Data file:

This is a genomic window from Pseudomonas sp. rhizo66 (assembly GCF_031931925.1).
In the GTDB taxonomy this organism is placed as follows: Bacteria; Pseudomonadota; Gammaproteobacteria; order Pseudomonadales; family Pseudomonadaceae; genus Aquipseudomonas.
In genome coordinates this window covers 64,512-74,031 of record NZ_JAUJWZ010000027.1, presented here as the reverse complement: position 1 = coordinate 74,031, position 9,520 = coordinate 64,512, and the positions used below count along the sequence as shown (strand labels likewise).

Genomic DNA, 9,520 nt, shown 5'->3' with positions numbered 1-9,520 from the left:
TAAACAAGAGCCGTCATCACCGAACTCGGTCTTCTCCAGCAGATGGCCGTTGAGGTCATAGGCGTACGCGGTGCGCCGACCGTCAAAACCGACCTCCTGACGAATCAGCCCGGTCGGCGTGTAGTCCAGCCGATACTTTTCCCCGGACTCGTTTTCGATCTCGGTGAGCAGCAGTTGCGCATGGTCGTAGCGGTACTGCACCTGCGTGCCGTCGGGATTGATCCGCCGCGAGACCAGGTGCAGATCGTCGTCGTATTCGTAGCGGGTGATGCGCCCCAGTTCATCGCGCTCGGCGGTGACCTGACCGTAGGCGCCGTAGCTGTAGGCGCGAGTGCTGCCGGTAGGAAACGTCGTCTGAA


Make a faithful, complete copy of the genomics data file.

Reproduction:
This is a genomic window from Pseudomonas sp. rhizo66 (assembly GCF_031931925.1).
In the GTDB taxonomy this organism is placed as follows: Bacteria; Pseudomonadota; Gammaproteobacteria; order Pseudomonadales; family Pseudomonadaceae; genus Aquipseudomonas.
In genome coordinates this window covers 64,512-74,031 of record NZ_JAUJWZ010000027.1, presented here as the reverse complement: position 1 = coordinate 74,031, position 9,520 = coordinate 64,512, and the positions used below count along the sequence as shown (strand labels likewise).

Genomic DNA, 9,520 nt, shown 5'->3' with positions numbered 1-9,520 from the left:
TAAACAAGAGCCGTCATCACCGAACTCGGTCTTCTCCAGCAGATGGCCGTTGAGGTCATAGGCGTACGCGGTGCGCCGACCGTCAAAACCGACCTCCTGACGAATCAGCCCGGTCGGCGTGTAGTCCAGCCGATACTTTTCCCCGGACTCGTTTTCGATCTCGGTGAGCAGCAGTTGCGCATGGTCGTAGCGGTACTGCACCTGCGTGCCGTCGGGATTGATCCGCCGCGAGACCAGGTGCAGATCGTCGTCGTATTCGTAGCGGGTGATGCGCCCCAGTTCATCGCGCTCGGCGGTGACCTGACCGTAGGCGCCGTAGCTGTAGGCGCGAGTGCTGCCGGTAGGAAACGTCGTCTGAA